Richard’s Short Guide to Heresies

1. Transconsubstantiantarianism – the desire to use Communion bread that’s easier to chew.

2. Sedevacantism (Empty Seatism) – sitting in the back pew and attempting to glean the same level or spiritual insights one might gleam from the front pew.

3. Harmoniousism – a belief that doing religious work (even interfaith activities) together results in strength and unity. While this is not a heresy, many people believe such “harmoniousists” to be heretics. They are wrong.

4. Aegyptia reditusism (Egyptian Returnism)-a heresy which teaches that life was better under Pharaoh, before Moses (sometimes also extrapolated to include Jesus of Nazareth). This heresy is easily identified by a desire to return to a time prior to God’s salvific intervention in our lives. Those who express this heresy have often forgotten the oppression, hardship, and pain marked by the era prior to God’s intervention with Moses and/or Jesus.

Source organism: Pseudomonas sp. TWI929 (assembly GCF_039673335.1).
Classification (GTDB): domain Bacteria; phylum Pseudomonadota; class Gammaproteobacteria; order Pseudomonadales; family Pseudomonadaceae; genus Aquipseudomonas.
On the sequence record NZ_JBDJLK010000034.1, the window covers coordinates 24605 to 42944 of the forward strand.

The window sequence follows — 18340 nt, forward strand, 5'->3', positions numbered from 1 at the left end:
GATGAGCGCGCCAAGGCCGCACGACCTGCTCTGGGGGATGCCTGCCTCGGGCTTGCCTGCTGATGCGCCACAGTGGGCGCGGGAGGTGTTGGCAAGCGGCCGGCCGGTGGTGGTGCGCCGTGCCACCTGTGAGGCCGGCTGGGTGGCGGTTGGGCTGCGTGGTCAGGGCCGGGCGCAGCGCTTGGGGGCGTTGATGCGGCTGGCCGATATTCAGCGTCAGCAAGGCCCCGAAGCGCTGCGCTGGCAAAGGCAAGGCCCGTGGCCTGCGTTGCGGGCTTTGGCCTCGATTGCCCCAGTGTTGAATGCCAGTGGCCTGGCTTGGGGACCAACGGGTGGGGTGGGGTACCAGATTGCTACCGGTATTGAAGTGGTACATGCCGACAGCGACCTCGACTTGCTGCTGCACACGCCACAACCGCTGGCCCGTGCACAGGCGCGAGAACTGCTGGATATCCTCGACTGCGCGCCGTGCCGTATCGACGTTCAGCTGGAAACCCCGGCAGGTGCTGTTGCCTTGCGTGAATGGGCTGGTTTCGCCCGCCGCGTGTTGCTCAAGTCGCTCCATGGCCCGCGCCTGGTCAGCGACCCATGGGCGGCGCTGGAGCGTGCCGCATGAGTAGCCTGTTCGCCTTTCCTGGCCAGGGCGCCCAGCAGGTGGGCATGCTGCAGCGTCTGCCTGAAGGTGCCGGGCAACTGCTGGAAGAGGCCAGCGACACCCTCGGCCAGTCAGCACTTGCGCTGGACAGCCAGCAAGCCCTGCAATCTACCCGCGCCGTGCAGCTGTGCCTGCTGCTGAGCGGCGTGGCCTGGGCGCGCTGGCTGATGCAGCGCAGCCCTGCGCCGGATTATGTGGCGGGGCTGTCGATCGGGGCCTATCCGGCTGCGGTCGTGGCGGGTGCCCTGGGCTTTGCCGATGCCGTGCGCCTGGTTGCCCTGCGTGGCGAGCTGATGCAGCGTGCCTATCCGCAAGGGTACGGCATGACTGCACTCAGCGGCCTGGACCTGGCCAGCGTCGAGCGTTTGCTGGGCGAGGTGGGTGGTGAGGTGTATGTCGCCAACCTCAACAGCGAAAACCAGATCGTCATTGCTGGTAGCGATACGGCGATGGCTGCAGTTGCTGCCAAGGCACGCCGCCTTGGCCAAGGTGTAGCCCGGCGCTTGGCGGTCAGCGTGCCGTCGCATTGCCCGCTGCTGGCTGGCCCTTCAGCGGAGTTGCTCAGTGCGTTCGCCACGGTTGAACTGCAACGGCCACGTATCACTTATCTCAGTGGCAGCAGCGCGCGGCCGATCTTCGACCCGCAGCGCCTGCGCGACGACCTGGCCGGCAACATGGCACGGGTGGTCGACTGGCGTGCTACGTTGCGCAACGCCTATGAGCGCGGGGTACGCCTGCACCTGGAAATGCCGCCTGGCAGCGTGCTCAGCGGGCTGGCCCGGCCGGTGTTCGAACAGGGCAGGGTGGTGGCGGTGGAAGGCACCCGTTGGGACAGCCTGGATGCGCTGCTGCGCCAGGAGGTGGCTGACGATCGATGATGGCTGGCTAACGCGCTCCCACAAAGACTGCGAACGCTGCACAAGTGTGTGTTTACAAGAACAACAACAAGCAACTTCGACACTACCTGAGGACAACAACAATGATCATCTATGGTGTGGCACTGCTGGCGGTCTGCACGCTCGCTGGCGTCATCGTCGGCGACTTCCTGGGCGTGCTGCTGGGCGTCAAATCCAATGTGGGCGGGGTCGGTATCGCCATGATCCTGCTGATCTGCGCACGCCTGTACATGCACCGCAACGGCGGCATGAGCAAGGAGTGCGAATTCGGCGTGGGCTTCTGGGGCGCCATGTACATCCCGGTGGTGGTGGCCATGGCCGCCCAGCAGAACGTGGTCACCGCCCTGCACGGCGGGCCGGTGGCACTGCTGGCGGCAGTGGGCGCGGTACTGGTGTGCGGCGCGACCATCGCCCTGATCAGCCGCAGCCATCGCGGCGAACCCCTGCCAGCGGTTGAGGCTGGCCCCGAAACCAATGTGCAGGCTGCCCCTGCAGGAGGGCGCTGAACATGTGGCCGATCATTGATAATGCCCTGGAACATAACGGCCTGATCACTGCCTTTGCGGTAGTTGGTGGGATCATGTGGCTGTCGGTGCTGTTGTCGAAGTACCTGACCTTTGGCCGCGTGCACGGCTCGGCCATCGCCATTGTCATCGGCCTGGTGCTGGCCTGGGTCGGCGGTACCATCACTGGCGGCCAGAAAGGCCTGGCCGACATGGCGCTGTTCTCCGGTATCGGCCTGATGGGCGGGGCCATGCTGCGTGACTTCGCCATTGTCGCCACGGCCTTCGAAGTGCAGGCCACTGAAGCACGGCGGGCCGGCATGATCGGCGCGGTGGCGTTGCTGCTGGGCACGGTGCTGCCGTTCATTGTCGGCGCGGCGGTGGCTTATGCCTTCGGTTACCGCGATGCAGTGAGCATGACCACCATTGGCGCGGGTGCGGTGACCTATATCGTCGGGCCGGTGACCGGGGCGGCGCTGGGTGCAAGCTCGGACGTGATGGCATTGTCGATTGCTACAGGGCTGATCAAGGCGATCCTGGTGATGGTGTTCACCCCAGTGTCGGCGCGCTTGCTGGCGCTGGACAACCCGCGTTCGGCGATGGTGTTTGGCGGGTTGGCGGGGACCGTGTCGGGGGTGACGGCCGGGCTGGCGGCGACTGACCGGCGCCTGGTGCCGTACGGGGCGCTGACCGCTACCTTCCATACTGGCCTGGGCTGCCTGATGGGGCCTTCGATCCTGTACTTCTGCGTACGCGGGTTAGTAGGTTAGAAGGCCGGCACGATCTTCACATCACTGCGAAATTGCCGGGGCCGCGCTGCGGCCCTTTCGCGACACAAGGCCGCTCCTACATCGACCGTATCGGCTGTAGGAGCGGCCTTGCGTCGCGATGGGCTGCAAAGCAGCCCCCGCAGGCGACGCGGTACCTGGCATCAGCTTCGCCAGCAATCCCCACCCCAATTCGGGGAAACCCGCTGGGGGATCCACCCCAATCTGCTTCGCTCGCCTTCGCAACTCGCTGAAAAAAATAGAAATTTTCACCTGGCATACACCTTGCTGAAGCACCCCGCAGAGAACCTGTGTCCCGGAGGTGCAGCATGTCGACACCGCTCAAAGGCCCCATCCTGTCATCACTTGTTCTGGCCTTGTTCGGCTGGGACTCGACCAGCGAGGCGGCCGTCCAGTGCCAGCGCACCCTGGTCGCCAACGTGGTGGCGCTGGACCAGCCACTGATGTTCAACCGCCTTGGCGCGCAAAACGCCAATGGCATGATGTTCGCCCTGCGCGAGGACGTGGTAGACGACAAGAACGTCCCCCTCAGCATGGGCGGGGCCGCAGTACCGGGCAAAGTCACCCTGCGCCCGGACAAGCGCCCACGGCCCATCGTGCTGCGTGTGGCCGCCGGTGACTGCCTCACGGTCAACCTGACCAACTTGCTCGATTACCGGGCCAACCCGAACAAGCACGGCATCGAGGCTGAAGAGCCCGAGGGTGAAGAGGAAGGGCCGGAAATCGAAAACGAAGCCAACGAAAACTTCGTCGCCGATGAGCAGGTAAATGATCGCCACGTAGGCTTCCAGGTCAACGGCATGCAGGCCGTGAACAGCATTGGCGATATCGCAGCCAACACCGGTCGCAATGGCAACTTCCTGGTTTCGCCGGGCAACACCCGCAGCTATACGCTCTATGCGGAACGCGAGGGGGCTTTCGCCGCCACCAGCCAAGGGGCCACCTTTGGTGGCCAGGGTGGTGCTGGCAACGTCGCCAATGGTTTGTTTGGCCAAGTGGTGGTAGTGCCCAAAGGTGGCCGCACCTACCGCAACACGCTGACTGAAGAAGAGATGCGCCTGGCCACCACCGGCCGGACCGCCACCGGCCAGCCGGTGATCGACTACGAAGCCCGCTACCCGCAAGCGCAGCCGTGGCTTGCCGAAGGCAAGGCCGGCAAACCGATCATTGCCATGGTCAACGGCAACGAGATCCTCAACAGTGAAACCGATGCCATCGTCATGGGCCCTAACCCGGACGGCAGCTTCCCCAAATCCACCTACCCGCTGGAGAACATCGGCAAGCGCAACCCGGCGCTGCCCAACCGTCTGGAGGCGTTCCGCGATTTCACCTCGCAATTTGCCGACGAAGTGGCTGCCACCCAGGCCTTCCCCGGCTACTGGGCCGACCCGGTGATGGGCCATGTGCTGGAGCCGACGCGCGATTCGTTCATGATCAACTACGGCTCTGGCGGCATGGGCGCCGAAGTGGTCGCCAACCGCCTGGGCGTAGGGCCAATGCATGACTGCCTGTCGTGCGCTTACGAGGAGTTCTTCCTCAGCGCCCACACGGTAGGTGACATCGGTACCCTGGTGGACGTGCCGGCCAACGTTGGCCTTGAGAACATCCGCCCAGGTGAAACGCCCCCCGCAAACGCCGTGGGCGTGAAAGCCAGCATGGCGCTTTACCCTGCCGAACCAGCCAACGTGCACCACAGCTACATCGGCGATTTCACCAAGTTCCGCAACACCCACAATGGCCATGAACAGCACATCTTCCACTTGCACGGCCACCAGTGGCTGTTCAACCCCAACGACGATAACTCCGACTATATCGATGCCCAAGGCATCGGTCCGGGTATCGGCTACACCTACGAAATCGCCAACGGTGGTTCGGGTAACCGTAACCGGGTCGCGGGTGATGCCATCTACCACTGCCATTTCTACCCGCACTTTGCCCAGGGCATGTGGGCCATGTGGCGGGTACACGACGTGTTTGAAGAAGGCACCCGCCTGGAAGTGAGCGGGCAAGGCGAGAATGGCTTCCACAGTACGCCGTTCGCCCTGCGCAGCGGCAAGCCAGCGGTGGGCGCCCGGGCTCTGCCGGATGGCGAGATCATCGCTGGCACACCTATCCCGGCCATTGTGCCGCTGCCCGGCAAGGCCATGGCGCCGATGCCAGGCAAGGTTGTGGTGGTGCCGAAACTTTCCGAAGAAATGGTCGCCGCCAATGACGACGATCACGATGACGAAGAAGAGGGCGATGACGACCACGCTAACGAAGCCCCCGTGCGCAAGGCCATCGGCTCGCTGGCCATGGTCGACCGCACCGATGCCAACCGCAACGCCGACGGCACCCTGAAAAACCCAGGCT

5. Usism – A uniquely North American phenomenon; the heresy that Jesus was (and still is) a white, English speaking Protestant.

6. John Wesleyanism – a heresy, common among Methodists, which attributes every ancient ecclesial practice, saying, or tradition to John Wesley.


Thoughtful Critiques of the Death Star

1. Shouldn’t it be larger?

2. Why is everything so fifty shades of grey?

3. Does “Death” really mean death?